ANDREW YOUNG began his campaign to be the first black governor of Georgia by optimistically courting white voters in conservative, rural counties. But in the closing days of the race, he was working desperately just to hold his core of black support in Atlanta. It was no surprise then when Mr. Young, once a trusted lieutenant of the Rev. Dr. Martin Luther King Jr., suffered an overwhelming defeat in the Tuesday, Aug. 7, runoff primary. The winner by a 62 to 38 margin: Democratic Lt. Gov. Zell Miller, who is white.
Young hoped to duplicate last November's victory of L. Douglas Wilder (D) of Virginia, the nation's first black governor. But Young's campaign suffered badly - both from political miscalculations, as well as from what some critics call Young's lack of ``fire in the belly.''
Young also tripped on an issue that had surprising power with both black and white voters: the battle over starting a state-run lottery.
``Young could have done better than he did,'' says Merle Black, a political scientist at Emory University in Atlanta. He explains:
``A black candidate who is trying to win in a white-dominated state must do two things. One, maximize the black base. Two, appeal to a strong minority of whites. The Young campaign did not do either one.''
Claibourne Darden Jr., a longtime Atlanta pollster, says it is obvious that Young had several things against him. He is black, and ``that is a liability in every state, and maybe a little more in Georgia.''
Just as important, however, was Young's previous post as mayor of Atlanta. If you mention Atlanta to most rural Georgians, they think of ``14-lane expressways, ... drug busts and killings, ... and generations of struggle between Atlanta and the rest of the state for money,'' Mr. Darden says.
Another problem: in the context of white, rural Georgia, Young's politics ``are a little to the left of Abby Hoffman, no doubt about it,'' Darden says.
``In their recent debate, Young admitted he was a liberal. He talked about the homeless, about the state's responsibility to house all its people. He said he can work with liberal Democratic congressmen because he communicates well with them. He wants public money to pay for abortions, and he said so,'' Darden observes.
``While Wilder [in Virginia] went over to the conservative side [in his campaign], and people bought it, Andy reminds you of [Democratic presidential candidate Michael] Dukakis, admitting he was a liberal.''
Asked what defeated his candidate, Young's campaign manager, Hobby Stripling, first mentions the lottery. Mr. Miller enthusiastically pushed the lottery as a top priority to help Georgia education. Young seemed to waffle.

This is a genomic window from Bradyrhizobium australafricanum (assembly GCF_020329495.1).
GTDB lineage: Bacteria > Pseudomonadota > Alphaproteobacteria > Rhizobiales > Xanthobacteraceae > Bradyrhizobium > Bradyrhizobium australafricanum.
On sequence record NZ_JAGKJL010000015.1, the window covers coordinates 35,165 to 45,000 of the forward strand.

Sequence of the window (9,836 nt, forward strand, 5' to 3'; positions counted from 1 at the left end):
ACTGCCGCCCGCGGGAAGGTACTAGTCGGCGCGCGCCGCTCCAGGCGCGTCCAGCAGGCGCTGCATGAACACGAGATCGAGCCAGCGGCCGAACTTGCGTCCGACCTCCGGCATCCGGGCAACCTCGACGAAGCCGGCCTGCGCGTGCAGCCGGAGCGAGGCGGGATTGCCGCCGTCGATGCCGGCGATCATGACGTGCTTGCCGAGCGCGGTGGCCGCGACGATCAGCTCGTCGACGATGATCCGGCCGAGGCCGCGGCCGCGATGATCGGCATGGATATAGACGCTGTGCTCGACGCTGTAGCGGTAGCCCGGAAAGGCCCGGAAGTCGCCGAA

``I was surprised it was so big,'' Mr. Stripling admits. ``We knew there were a lot of people who would like to have an opportunity to vote on it,'' but the appeal of the lottery was unanticipated, he says.
Stripling suggests that the race issue may also have been important. ``I hope it wasn't a big factor, but I'm afraid it's so.''
But Stripling admits Young never came up with a burning campaign theme.
``He needed a crusade,'' he says. ``We did not keep the campaign at a high emotional level. Jobs, education, crime, and all those things are emotional, but the way Andy delivers them, they are not.''
Though critics speak mostly of Young's mistakes, Professor Black says Miller's strong, well-run campaign was also responsible for the wide margin of victory.
``Young was facing probably the strongest opponent that any black candidate has faced in the South,'' the professor says. ``Miller has been lieutenant governor for 16 years. He raised lots of money. He made his intentions known two years ago. He has accumulated vast experience in state politics.''
That experience shined in the Young-Miller debates. At one point, for example, Young vowed to raise Georgia teacher salaries to the national norm.
``When Miller asked what that would cost, Andy said he did not know,'' Darden says. ``Miller said it would cost $18 million for every 1 percent raise, and Andy said he would get it. He was so sincere, but [did not seem in touch with] reality.''
In the end, Young failed even to draw the kind of near-unanimous support he needed from the blacks, who make up 30 percent of Democratic voters. Some of the state's black leaders, including Atlanta Mayor Maynard Jackson, refused to endorse him.
Part of that reluctance stems from Young's two terms as mayor, when blacks complained that he snubbed them to help Atlanta's white developers. There also was lingering resentment over Young's refusal to endorse Jesse Jackson for the presidency in 1988.
Now attention turns to the fall campaign, where Miller will face Republican Johnny Isakson. At present, Miller is heavily favored.